Enda O'Coineen on 1 January reported to Race Headquarters in Paris at 0830hrs UTC that the mast of Kilcullen Voyager - Team Ireland has broken.
Over the past 55 days Enda has sailed 13,153 nautical miles (over 24,000 kilometres) alone, through some of the worst weather imaginable. He has overcome rigging issues, electrical issues, the mental challenge, but losing the mast is something impossible to repair.
His position is now some 180 nautical miles to the south east of Dunedin, New Zealand. He was racing in 35kts of SSE wind when the rig broke. The skipper is uninjured and reported that he was starting to secure his boat and the broken pieces of the rig and planned to head to New Zealand which, in the current weather situation, is downwind for him. He should have enough fuel on board for the journey.
Enda is in contact with the Technical Team and Race Direction. A full assessment of his situation is being made and more details will follow.
Speaking to the Race Office Enda said:
"You roll the dice. I was caught a little bit unawares. I was in 20-25 kts of breeze and a very vicious 35kt squall came through and the self-steering malfunctioned just at the wrong moment. I did an involuntary gybe and then a gybe back. The boat was out of control and I was caught without the runner properly on and the mast snapped. I have to laugh because if I don't I will cry. The mast came clean off at the deck and in fact it was intact. But the whole rig went over the side. I had the difficult decision to make of whether to try and save the rig or whether to save the hull of the boat. I thought of safety first. I cut the rig free from the boat. I was worried that the stump of the rig would hole the boat. The seas were pretty wild. There was a big sea running. I cut the entire rig free. I am mastless, the deck was holed. It is not a happy situation but there it is, you roll the dice. That is the risk you take.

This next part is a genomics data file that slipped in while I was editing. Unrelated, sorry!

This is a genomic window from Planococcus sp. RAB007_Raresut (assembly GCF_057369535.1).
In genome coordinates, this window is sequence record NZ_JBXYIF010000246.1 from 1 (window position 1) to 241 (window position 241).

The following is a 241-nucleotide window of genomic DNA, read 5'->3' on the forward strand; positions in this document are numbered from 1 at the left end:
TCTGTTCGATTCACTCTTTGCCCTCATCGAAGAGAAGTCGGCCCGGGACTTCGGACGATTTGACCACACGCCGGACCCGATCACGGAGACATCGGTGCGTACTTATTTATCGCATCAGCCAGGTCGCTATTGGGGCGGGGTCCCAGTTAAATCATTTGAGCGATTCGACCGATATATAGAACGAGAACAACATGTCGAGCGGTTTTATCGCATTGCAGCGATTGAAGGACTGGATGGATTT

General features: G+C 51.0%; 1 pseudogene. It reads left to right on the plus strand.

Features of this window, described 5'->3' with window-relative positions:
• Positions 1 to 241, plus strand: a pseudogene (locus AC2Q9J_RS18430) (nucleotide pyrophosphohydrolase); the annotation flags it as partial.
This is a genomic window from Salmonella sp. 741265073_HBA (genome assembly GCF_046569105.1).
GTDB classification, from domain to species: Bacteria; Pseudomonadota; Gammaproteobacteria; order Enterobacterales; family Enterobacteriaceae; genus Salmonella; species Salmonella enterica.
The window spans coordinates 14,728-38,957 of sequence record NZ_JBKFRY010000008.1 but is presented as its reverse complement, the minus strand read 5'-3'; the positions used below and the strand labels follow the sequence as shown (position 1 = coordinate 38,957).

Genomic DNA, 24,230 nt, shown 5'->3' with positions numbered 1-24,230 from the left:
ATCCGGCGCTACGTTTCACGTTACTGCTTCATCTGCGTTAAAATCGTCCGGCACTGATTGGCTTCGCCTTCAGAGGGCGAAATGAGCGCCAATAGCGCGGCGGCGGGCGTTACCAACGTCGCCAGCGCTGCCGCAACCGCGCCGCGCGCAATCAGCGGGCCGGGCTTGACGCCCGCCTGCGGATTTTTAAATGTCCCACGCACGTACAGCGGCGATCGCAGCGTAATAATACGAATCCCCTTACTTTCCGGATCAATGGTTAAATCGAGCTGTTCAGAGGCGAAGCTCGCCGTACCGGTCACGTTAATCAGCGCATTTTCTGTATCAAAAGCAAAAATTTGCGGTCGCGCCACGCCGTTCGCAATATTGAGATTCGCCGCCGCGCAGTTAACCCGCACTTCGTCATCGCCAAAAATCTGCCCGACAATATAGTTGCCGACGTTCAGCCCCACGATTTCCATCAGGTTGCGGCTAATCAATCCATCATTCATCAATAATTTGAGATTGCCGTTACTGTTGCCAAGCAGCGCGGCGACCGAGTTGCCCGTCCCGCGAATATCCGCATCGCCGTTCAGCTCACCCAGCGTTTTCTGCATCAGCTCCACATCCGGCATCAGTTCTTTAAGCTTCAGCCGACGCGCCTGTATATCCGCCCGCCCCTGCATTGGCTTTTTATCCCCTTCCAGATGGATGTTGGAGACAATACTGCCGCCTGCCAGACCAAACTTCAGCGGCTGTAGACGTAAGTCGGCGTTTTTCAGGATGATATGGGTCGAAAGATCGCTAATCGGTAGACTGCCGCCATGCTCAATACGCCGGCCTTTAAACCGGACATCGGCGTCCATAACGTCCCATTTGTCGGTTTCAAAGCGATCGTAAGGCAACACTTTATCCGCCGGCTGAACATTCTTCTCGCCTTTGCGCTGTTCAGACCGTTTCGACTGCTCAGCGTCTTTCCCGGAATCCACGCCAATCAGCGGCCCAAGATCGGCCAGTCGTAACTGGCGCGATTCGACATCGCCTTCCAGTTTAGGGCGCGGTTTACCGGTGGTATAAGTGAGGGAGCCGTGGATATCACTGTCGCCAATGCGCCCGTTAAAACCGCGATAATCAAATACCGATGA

I am devastated. Things were going quite well. I was in good shape. Having got this far I felt we could handle anything. There was just that little malfunction of the self-steering that set a whole train in motion. I have to accept responsibility. What happens, happens.
Look, you have to be philosophical. This sort of sailing is living on the edge. I have been doing that for 57 days and as the fella says if you are living on the edge you are taking up too much space. I was taking up too much space on the edge.
Ironically I had just done a little interview with myself for New Year. I celebrated with a small bottle of champagne. My alter personality asked me about my New Year's Resolution. And my New Year's Resolution was to take less risk with my life. In business, in my life I have taken a lot of risk. The risk enabled me to make enough money to buy this boat. to pursue the dream, to pursue my adventure. The irony is that only two hours earlier I had recorded a video to pledge to take less risk. And here I am. Risk is a four letter word, like a lot of meaningful four letter words in the English language.
What can you do? I have acted responsibly.
It is January 1st. It is a New Day and a New Year and it is time to move on. My Vendée Globe is over. I am appreciative of all the support I have had. "